What information is stored in a barcode?

What Information Is Stored In A Barcode
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The first UPC barcode was scanned in a Marsh Supermarket in Ohio, America, in 1974. They were developed in order to streamline the entire sales process and boost the profit margin. Retailers were searching for ways to run a retail business more efficiently and more effectively, from adding the product to their inventory to selling the product to the end customer. The UPC barcode was the answer they were looking for. Since then, both the UPC barcode and EAN barcode have taken the world by storm. How much do we know about this barcode that has changed our lives in so many ways? Where did the barcode originate from? What information do they store? How are they used in society today?

The UPC was the first ever barcode to be scanned in a retail environment. They were first developed in America by George Laurer but have since spread worldwide. They consist of black bars with white spaces between them – encoding a sequence of 12 digits. This is called the barcode number. There are no characters, letters, or any alternative content in a UPC barcode, only the number. These can store information horizontally, from left to right. The number can then be referenced to bring up product descriptions, manufacturer information, etc.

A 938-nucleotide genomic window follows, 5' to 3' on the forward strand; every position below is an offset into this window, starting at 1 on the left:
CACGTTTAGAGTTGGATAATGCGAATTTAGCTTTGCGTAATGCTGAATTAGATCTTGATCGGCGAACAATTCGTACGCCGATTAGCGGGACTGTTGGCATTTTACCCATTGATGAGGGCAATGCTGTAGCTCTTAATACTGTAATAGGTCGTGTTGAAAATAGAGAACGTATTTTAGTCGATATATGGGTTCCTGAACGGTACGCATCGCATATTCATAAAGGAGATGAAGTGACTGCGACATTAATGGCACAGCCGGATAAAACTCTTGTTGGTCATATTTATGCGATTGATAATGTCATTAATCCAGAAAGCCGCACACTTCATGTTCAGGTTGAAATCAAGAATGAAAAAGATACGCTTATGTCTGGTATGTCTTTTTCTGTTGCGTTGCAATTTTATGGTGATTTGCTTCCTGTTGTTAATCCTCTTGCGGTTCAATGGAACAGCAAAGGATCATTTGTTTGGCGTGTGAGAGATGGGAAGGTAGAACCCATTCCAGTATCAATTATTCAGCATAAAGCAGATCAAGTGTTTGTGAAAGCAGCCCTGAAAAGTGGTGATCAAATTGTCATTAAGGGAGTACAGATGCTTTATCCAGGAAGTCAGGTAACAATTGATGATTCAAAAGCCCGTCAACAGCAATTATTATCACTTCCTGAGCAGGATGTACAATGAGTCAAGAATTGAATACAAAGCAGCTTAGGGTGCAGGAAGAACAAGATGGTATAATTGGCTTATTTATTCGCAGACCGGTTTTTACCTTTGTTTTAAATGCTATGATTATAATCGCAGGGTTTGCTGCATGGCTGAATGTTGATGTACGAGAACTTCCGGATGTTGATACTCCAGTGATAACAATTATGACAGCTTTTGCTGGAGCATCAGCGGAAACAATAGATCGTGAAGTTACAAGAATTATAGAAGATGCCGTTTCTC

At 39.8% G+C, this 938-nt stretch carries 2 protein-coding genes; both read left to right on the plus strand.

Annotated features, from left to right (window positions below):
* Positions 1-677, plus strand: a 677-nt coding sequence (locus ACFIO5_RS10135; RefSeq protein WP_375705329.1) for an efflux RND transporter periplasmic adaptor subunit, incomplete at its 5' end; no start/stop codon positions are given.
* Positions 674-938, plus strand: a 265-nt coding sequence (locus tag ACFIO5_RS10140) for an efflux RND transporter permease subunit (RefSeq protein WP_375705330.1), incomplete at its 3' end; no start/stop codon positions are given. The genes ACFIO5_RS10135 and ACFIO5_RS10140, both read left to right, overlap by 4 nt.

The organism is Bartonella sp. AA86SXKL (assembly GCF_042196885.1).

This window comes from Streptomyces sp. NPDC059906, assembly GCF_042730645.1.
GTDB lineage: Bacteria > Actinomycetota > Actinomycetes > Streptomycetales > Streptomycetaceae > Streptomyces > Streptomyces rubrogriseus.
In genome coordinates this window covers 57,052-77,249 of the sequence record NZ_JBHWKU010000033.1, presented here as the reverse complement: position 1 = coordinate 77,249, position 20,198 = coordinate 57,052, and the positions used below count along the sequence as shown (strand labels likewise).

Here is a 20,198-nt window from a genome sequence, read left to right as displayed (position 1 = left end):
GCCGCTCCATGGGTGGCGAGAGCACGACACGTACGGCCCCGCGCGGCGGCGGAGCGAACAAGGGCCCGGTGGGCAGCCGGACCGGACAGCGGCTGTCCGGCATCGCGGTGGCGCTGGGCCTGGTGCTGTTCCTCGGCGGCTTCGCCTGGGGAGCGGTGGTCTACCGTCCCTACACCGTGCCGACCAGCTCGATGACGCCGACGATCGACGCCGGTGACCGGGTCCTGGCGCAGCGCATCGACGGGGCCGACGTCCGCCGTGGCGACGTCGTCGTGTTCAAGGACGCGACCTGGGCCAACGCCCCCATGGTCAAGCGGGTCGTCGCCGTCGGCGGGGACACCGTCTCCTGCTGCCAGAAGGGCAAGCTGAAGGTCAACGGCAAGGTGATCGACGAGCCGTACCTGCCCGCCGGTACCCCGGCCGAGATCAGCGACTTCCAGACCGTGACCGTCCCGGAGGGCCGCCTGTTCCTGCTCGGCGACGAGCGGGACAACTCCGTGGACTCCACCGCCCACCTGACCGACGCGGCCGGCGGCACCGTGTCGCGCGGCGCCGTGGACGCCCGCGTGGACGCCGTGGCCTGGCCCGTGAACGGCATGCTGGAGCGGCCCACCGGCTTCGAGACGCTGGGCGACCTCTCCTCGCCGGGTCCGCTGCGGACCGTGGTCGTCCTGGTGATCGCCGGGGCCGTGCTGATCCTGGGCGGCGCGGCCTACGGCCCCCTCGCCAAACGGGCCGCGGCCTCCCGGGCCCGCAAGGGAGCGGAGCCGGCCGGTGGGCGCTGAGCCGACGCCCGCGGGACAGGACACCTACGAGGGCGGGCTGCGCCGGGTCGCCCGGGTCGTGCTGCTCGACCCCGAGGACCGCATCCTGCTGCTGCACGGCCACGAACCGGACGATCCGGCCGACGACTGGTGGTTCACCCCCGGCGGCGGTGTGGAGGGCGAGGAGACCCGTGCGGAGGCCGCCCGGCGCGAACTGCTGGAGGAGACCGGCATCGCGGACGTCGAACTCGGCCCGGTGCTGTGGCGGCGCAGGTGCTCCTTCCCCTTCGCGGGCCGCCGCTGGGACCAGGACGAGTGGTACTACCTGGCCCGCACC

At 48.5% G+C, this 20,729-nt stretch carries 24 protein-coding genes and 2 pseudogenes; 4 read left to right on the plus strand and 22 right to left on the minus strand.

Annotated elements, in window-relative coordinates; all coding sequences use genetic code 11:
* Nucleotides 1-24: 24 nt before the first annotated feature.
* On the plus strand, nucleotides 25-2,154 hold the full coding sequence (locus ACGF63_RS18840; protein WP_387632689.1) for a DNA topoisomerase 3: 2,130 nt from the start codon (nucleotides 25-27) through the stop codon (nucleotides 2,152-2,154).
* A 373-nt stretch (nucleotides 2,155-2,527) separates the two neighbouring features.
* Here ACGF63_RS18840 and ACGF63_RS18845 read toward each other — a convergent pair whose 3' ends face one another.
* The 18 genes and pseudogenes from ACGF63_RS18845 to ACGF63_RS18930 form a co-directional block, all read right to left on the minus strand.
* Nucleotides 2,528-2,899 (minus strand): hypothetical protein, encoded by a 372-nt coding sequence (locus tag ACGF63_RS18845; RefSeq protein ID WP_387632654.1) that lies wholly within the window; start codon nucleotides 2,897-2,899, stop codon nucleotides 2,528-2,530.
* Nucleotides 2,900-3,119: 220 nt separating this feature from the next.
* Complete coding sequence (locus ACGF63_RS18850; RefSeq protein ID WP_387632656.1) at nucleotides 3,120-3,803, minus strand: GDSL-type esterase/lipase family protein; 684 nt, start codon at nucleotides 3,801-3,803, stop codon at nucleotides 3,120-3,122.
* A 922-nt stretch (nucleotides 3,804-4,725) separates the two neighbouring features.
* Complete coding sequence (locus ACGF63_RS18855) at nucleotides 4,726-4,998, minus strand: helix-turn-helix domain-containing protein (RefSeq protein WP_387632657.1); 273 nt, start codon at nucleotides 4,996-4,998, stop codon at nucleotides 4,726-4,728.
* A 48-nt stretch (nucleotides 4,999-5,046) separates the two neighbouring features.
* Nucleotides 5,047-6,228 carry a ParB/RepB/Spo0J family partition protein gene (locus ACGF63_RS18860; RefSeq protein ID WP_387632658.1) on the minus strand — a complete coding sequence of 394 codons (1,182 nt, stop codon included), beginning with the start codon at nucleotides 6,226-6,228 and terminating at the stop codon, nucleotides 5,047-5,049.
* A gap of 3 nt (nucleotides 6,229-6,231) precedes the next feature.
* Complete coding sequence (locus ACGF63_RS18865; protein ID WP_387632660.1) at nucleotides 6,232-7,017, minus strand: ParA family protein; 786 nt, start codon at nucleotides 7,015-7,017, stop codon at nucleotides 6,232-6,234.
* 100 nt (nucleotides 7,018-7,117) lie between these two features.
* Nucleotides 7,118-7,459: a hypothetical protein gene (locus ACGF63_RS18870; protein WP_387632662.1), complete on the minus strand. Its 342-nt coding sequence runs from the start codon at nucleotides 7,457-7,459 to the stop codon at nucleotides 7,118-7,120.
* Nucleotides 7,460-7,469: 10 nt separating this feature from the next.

What information is stored in a barcode?

The two main types are the UPC-E and the UPC-A. The UPC-E is 6-digits long, and the UPC-A is 12-digits. UPC-A is far more popular, especially within the retail industry. They can be scanned by any scanner. Each individual product item requires its own barcode. These will be loaded onto the retailer’s sales system and linked to the product. The product is brought up automatically on the sales system by scanning them. In order to be scanned accurately, the width is more important to ensure the height. The standard size in South Africa is 37.3mm wide and 25.9mm high. This can be adjusted to a certain extent. It is recommended that the smallest you go is 80% of this standard size, and the largest you print is 200% of the recommended size.